Boris Johnson tells business leaders it is their responsibility to prevent Christmas food shortages

Prime minister rejects pleas for visas to stock festive shelves – insisting that the ‘government can’t step in and fix the supply chain’

Rob Merrick
Deputy Political Editor
Monday 04 October 2021 11:06
‘This Christmas will be better than last’, says Boris Johnson amid supply issues

Boris Johnson has told business leaders that avoiding Christmas food shortages is their responsibility, claiming it is not the government’s job to “fix” supply problems.

As the Conservative party conference opened, the prime minister admitted to having known for months that the haulage industry was in trouble – and, strikingly, admitted that may continue into the festive season.

But, asked if more emergency visas will be issued to step up supplies, he turned the tables on industry, arguing it is “fundamentally up to them to work out the way ahead”.

“In the end, those businesses, those industries, are the best solvers of their own supply chain issues – government can’t step in and fix every bit of the supply chain,” Mr Johnson told broadcasters.

Liz Truss, the foreign secretary, underlined the message, claiming the prime minister should escape blame even if people are unable to buy what they want at Christmas.

“I don’t believe in a command and control economy, so I don’t believe the prime minister is responsible for what’s in the shops,” she insisted.

Although Mr Johnson did not fully rule out further help – after the weekend U-turn that saw visas for HGV drivers extended – the stance is a blow to business groups who are pleading for the government to step in.

The British Chambers of Commerce said it is the government’s role to plug labour shortages, calling for visas to bring in EU workers for care, hospitality, manufacturing and construction.

Calling for “clarity and a plan”, its director general Shevaun Haviland, said: “Let’s sit down now together and look at the other sectors where we now there are issues very close, coming down the line.

“Let’s try to get a plan in place for those – so we don’t get to another crisis point,” she told BBC Radio 4.

Labour accused the prime minister of “taking the British people for fools” and that shortages are not a price worth paying to secure the high wage, high skill economy everyone wants.

“We won’t get there by keeping shelves empty and forecourts dry – and what we urgently need now are more HGV drivers,” said Bridget Phillipson, the shadow Treasury chief secretary.

“The shortfall of skilled workers we’re facing is a direct result of the Conservatives lack of planning and incompetence.”

Alison Williams, a commissioner on the cross-party UK Trade and Business Commission, and global head of data at DunnHumby, accused ministers of trying to “wash their hands” of the problems.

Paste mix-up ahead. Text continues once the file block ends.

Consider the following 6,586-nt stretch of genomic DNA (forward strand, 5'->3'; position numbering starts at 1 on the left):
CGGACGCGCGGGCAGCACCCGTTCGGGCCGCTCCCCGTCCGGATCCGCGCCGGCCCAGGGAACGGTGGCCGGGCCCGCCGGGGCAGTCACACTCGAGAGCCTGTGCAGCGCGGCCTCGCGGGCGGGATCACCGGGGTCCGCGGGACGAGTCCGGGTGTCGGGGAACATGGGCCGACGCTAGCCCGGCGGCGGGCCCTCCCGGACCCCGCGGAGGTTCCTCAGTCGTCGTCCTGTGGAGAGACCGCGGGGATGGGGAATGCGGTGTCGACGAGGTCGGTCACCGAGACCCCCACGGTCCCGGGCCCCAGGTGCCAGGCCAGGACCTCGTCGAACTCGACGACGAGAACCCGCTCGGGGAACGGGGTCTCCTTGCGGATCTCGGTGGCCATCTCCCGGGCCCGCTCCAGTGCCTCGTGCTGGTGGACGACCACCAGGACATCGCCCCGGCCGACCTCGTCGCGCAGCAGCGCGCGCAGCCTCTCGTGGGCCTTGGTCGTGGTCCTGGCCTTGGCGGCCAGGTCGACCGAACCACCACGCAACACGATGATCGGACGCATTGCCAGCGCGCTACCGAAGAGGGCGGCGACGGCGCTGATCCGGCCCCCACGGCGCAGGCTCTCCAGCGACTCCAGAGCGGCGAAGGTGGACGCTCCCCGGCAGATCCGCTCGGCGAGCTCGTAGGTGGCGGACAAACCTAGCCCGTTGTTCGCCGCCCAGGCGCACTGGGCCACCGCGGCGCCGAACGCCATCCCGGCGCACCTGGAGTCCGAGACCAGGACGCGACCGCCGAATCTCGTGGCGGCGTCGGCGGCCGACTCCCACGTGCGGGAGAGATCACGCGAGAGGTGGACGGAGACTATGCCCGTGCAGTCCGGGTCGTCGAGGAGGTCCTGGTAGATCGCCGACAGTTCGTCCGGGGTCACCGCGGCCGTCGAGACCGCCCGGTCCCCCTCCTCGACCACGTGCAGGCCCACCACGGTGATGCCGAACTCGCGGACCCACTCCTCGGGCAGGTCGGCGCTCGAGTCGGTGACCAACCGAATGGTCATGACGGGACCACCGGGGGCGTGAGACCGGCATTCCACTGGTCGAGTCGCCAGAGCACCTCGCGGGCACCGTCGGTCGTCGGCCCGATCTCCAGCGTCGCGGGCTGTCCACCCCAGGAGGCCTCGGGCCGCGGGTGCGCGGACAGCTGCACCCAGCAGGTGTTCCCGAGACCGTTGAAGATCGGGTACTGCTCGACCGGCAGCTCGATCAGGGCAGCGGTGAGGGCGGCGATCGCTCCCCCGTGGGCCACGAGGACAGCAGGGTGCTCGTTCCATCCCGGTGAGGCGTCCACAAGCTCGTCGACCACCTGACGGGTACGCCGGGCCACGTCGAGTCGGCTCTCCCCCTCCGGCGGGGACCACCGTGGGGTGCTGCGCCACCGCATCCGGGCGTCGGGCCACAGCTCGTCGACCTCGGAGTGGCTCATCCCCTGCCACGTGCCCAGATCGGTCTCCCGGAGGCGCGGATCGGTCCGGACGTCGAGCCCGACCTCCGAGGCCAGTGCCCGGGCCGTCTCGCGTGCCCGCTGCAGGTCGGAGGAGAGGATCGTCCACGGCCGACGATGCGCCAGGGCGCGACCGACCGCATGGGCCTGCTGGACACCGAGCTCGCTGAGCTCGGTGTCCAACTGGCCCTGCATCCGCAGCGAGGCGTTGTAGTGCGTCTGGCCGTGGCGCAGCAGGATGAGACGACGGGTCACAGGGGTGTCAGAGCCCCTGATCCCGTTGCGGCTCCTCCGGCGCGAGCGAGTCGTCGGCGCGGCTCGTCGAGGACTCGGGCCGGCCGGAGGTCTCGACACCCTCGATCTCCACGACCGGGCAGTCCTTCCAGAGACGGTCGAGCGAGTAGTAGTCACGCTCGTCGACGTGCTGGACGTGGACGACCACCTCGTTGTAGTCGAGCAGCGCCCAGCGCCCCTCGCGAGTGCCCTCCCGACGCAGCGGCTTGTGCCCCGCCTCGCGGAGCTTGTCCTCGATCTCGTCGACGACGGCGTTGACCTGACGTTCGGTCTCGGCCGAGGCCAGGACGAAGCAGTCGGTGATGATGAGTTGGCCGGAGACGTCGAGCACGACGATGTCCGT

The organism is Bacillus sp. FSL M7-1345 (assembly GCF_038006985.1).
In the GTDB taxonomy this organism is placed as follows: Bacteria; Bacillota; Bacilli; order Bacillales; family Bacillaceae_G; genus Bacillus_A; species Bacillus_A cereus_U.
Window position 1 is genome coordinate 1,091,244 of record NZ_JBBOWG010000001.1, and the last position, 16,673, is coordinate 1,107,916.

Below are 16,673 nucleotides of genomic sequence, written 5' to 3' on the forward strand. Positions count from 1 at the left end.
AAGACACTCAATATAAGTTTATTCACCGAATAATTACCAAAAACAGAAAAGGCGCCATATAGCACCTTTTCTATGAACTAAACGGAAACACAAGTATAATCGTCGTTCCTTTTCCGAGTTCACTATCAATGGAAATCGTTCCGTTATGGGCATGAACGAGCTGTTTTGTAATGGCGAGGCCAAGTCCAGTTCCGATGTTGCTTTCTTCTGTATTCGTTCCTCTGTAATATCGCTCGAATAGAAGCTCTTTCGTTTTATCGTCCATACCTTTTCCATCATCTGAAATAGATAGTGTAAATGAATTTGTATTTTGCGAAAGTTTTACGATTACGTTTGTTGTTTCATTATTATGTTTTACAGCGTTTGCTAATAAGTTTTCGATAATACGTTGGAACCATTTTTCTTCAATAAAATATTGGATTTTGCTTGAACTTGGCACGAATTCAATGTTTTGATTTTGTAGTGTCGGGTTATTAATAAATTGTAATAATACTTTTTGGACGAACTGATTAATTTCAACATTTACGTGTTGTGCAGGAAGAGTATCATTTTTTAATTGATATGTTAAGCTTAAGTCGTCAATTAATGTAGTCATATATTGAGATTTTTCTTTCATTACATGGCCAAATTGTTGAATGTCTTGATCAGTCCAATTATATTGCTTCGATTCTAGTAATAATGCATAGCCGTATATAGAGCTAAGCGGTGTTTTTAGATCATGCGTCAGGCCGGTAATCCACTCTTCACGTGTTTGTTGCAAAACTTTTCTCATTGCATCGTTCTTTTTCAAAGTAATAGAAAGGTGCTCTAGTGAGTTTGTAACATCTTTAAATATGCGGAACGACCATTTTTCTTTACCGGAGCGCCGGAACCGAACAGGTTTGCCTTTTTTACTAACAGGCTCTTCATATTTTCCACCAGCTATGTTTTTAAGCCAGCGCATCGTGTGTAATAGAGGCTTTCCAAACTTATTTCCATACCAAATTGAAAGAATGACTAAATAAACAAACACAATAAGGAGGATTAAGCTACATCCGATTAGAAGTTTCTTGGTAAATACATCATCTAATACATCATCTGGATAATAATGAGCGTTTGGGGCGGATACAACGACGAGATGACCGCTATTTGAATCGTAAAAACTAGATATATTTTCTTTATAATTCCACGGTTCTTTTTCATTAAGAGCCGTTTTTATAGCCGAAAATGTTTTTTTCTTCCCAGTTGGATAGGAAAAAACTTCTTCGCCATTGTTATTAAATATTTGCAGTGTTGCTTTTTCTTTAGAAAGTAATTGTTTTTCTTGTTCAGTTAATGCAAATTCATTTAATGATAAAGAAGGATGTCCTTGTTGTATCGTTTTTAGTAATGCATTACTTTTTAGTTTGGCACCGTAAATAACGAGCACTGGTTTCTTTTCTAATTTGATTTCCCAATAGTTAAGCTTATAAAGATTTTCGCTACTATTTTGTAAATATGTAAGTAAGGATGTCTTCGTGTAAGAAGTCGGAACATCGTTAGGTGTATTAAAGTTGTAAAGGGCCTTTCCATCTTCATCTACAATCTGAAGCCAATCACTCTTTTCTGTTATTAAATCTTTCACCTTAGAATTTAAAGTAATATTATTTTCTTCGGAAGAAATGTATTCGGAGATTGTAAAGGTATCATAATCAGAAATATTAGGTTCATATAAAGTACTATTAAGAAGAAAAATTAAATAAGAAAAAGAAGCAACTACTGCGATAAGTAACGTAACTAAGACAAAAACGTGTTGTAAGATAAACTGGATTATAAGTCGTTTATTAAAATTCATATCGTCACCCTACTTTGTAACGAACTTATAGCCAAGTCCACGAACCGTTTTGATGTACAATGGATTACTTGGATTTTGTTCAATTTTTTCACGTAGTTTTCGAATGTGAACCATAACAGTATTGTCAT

“Countless businesses have told us about the problems caused by the government’s threadbare Brexit deal. It is an undeniable factor in the current supply crisis,” she said.

Mr Johnson also sparked a row over the future of more than 100,000 pigs at risk of being slaughtered because a dearth of butchers has created a back-up on farms.

“I hate to break it to you, but I am afraid our food processing industry does involve the killing of a lot of animals,” he told the BBC’s Andrew Marr Show, downplaying the problem.

Nick Allen, chief executive of the British Meat Processors Association, described the feared cull as “heartbreaking”, adding: “It is an incredibly distressing situation to find yourself in.”

The clashes came as ministers shift their position, having initially denied any link between Brexit and the staff and supply shortages.

Speaking in Manchester, Mr Johnson switched tack, calling the problems a “period of adjustment” that will deliver the higher wages that Leave voters wanted, when they backed EU withdrawal.

Mr Johnson was asked, by Mr Marr, whether he meant “we, as a country, have to go through some bumps, some shortages, some queues on the way and that, folks, is what you voted for”.

He replied: “When people voted for change in 2016, and when people voted for change again in 2019, as they did, they voted for the end of a broken model of the UK economy that relied on low wages and low skill and chronic low productivity; and we’re moving away from that.”

Mr Johnson was also accused of misrepresenting official data when claiming that “wages are finally going up for the low paid”.

It was pointed out that the Office for National Statistics had found that “wages are not keeping pace with inflation”, so that, “in real terms over the last three months wages have gone down, not up”.

Meanwhile, the Petrol Retailers Association warned that, while supply is now “plentiful” in the north, there are still major shortages in London and the south east.

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